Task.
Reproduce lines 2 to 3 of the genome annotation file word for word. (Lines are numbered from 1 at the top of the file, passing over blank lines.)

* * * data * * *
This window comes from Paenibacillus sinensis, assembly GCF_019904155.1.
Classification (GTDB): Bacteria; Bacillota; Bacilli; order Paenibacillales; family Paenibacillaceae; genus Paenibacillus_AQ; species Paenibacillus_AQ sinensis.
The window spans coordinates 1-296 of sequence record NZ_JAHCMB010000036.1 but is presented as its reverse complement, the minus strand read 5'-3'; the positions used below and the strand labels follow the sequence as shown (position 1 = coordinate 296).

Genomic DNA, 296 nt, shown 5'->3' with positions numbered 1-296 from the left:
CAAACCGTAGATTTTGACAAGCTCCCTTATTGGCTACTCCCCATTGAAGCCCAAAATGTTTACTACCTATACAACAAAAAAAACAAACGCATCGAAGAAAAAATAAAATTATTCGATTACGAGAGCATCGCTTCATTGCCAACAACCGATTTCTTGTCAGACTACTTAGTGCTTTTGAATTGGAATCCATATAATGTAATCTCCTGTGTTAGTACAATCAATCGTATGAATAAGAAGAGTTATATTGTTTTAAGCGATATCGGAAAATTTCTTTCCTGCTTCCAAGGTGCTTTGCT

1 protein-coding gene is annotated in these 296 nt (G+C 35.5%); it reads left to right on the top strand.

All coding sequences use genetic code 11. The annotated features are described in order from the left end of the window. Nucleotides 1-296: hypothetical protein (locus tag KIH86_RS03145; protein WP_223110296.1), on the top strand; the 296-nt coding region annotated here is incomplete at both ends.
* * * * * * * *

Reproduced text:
Classification (GTDB): Bacteria; Bacillota; Bacilli; order Paenibacillales; family Paenibacillaceae; genus Paenibacillus_AQ; species Paenibacillus_AQ sinensis.
The window spans coordinates 1-296 of sequence record NZ_JAHCMB010000036.1 but is presented as its reverse complement, the minus strand read 5'-3'; the positions used below and the strand labels follow the sequence as shown (position 1 = coordinate 296).